Jeff Sessions and Relationships with Russia
On March 1st, allegations arose of US Attorney General, Jeff Sessions, communicating with the Russian ambassador to the US during Trump’s campaign. This occurred after Sessions was questioned about relationships between Trump’s administration and The Kremlin during his confirmation hearings in January, to which he claimed he had no contact with Russian authorities. Now, Democratic members of Congress are urging Sessions to resign, not only because of his contact with Russia, but also because he lied under oath during the hearings. Yet Sessions claims that the he met with Russian ambassador to the US, Sergey Kislyak, as a senior member of the Armed Services Committee and not as a member of Trump’s campaign. If this is the case, it should not affect his integrity as attorney general, and should annul all accusations of lying under oath, as he was specifically asked about communications with Russia during the campaign. Sessions was supported by the director of public affairs for the Department of Justice, who, in a statement to Buzzfeed, agreed that Sessions answered the question he was asked at the hearing truthfully. The director also noted that as a senior member of the Armed Services Committee, Sessions met with over 25 ambassadors throughout Trump’s campaign. Typically the attorney general would oversee such an investigation. However, because Sessions is the attorney general, he has agreed to rescue himself, thus placing the investigation in the hands of the deputy attorney general. Presumably, Sessions hopes this decision will save him from forcing to resign.
Sessions is not the only official related to Trump’s campaign who has proven to have ties with Russia. The most notorious case so far was Trump’s national security advisor’s, Michael Flynn, connections with, once again, Sergey Kislyak, resulting in Flynn’s resignation in February. Along with Jared Kushner, Trump’s son-in-law, Flynn met with Kislyak in December to “establish a more open line of communication [with Russia] in the future.” Flynn and Kislyak continued to have phone conversations regarding the topic. What is different about Flynn and Sessions relationships with Kislyak is that, at the time, Flynn did not have legitimate reason to meet with Kisylak. Flynn publicly denied any relationships to Russia until the meetings were made public. Rex Tillerson, Secretary of State and Exxon Mobil CEO, has a historic public friendship with Putin, receiving the Order of Friendship award from Putin in 2013 after Exxon’s deal with Russia to explore oil in Russia. Trump’s former campaign chairman, Paul Manafort, had close ties with former Ukrainian president Viktor Yanukovych, a member of the pro-Kremlin Party of Regions. Upon news surfacing that Manafort had received off-the-book funds from the Party of Regions, Trump fired him. Carter Page, who Trump had announced, and later denied, as a former policy advisor, has publicly announced support of Putin. Roger Stone, who, although leaving the campaign, continues to serve as an advisor to Trump, has admitted to have communications with WikiLeaks founder Julian Assange regarding Hilary Clinton’s e-mail leak. Stone, Manafort, Page, and Flynn continue to be investigated by the FBI for their relationships with Russian officials, and their role in possible Russian interference in the election. Furthermore, let us not disregard Trump’s own relationship with Russia. From 2013-2015, Trump claimed to now only know, but be friends with Putin. Yet in July 2016, when asked about his relationship with Putin at a news conference, Trump responded by saying “I never met Putin, I don’t know who Putin is… I have nothing to do with Putin. I’ve never spoken to him.” Trump has continued to deny any relationship with Putin or Russian officials.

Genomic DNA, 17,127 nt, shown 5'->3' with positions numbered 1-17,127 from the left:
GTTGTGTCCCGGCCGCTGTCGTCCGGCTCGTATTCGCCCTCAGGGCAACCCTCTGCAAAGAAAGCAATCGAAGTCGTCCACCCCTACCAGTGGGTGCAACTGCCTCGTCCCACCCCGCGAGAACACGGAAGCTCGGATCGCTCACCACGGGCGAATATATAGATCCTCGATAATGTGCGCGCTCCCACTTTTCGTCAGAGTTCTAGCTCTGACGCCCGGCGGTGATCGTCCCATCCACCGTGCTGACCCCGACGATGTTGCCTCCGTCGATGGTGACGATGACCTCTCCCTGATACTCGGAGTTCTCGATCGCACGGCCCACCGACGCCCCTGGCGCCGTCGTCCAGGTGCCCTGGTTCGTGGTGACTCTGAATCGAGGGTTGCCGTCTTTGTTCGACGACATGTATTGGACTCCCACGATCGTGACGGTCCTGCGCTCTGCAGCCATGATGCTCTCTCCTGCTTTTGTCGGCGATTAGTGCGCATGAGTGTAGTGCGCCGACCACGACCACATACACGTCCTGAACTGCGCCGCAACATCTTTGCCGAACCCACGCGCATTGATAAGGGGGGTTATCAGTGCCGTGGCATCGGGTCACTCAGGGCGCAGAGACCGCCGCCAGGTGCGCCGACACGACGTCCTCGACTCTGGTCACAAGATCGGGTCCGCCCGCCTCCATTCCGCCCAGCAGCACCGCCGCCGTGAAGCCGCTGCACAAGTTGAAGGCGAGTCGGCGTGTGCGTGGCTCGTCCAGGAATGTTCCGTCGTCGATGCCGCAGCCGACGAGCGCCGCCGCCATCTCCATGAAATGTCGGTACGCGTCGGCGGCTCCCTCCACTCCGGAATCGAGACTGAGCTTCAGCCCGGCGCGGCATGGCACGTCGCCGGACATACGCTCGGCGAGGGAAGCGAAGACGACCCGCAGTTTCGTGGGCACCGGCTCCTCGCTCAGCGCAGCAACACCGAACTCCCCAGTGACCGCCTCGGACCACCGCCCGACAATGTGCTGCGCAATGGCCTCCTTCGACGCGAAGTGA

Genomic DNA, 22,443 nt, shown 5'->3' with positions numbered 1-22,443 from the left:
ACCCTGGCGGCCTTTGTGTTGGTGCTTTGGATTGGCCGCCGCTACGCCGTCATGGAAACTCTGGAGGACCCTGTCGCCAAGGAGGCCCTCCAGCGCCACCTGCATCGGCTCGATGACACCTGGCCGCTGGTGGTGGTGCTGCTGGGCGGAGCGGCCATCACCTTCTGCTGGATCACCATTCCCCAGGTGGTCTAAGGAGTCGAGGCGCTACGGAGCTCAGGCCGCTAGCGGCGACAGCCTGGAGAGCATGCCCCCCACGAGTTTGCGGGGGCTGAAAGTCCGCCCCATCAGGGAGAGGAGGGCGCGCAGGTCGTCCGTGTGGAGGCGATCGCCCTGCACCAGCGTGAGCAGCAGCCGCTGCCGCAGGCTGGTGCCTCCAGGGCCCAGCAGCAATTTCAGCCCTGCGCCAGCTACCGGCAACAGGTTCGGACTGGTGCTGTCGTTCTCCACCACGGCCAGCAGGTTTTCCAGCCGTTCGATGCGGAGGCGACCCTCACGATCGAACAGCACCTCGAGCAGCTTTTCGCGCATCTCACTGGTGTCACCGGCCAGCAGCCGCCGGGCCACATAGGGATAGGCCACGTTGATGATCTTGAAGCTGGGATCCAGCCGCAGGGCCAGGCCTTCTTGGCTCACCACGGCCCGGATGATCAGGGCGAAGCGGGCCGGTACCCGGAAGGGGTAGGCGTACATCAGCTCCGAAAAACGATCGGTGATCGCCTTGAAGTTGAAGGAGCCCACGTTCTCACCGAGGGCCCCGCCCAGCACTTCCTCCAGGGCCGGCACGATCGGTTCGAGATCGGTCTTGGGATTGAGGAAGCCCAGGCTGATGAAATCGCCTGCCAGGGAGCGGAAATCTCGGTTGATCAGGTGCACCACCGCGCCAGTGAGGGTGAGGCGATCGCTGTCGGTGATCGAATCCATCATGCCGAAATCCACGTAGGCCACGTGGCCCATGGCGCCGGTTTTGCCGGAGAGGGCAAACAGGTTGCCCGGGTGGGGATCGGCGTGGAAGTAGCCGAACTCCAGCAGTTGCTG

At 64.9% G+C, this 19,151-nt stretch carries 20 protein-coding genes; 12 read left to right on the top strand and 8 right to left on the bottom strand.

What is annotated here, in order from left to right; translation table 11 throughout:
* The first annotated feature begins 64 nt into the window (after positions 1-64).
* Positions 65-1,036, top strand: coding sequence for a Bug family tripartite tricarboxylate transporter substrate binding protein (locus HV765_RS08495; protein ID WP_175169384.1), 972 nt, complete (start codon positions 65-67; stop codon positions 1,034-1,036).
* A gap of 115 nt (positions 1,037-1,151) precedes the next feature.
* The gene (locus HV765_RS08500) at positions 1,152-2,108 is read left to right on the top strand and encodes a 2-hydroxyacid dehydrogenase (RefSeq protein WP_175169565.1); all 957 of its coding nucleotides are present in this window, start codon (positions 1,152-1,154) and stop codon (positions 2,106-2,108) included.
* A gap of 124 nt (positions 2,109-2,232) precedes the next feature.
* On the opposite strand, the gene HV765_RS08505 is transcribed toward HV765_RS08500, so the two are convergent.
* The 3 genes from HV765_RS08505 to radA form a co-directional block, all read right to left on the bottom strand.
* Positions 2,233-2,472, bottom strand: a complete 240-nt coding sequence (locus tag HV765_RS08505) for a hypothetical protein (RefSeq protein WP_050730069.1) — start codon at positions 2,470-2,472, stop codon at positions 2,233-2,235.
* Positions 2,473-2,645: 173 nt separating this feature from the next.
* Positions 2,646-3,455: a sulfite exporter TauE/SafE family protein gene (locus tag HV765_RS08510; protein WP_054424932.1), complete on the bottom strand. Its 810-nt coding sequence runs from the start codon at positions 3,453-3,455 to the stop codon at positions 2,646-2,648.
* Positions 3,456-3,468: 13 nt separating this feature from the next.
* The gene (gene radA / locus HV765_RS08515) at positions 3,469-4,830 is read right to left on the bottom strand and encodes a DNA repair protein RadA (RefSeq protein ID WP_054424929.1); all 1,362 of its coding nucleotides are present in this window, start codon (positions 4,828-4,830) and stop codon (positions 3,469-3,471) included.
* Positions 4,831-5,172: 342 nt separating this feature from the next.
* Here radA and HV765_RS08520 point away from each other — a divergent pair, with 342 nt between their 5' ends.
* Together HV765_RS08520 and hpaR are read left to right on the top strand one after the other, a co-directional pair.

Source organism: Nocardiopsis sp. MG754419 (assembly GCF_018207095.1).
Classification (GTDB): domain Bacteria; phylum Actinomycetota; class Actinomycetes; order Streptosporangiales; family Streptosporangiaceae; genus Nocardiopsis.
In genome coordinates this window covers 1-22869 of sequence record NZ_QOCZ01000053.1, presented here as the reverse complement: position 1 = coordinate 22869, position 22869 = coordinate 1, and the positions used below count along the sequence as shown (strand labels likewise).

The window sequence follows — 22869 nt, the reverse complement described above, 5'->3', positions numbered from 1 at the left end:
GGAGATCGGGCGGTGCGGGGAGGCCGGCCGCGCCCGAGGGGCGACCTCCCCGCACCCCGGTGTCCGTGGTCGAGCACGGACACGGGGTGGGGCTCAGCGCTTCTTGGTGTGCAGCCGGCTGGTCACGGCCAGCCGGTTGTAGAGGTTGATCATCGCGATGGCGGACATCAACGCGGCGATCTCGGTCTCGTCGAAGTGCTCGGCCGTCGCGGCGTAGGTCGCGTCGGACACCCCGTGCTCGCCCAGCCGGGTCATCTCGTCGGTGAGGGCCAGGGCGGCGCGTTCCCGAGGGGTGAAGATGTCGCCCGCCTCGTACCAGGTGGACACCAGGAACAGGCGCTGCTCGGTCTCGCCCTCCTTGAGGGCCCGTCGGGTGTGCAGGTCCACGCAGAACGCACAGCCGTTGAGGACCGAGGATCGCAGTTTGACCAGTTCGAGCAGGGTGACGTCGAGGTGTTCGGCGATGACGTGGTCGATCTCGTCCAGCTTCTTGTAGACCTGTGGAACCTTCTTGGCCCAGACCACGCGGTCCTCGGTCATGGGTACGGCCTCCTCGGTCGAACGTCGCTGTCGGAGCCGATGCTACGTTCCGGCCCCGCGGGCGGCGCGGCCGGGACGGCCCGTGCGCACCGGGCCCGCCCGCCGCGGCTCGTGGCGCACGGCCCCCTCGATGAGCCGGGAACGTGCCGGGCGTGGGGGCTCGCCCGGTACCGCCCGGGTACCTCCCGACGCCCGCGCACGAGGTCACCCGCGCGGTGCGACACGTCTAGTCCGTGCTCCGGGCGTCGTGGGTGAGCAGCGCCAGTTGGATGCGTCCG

Unfortunately for Trump, allegations of ties between his administration and the Kremlin have disproportionately clouded the media, overshadowing Trump’s desire of coverage of his agendas instead. Trump has attempted to distract the public from Russian controversies. On March 4th, Trump accused the Obama administration of wiretap his phone conversations at the Trump Towers during his campaign. Although Congress has called for an investigation into Trump’s charge, there appears to be little evidence. The president alone cannot issue a wiretap, and FBI director James Comey has publicly denounced Trump’s claim. While this may be one of many future actions by Trump to distract from Russian communication allegations, it is unlikely that he will succeed.
How exactly could have Russia interfered in the elections, and what exactly does that entail? In the weeks leading up the election, the director of national intelligence, James Clapper, released a declassified report accusing Russia of meddling in the elections. In a testimony before the Senate, Clapper accused Russia of interfering with e-mails and publishing their findings on WikiLeaks, as well as attempting to circulate “fake news” and release Pro-Trump and Anti-Hillary propaganda. Similarly, US officials have accused Kisylak of being a spy, which Russian officials deny. Trump is clearly supportive of a better relationship with Russia, as he has vocalized throughout his campaign. For a step in this direction, transparency is necessary. Similarly, those who illegally communicated with Russia should be held accountable, and Trump’s Team should be more informed and suspicious of Russia’s intentions moving forward.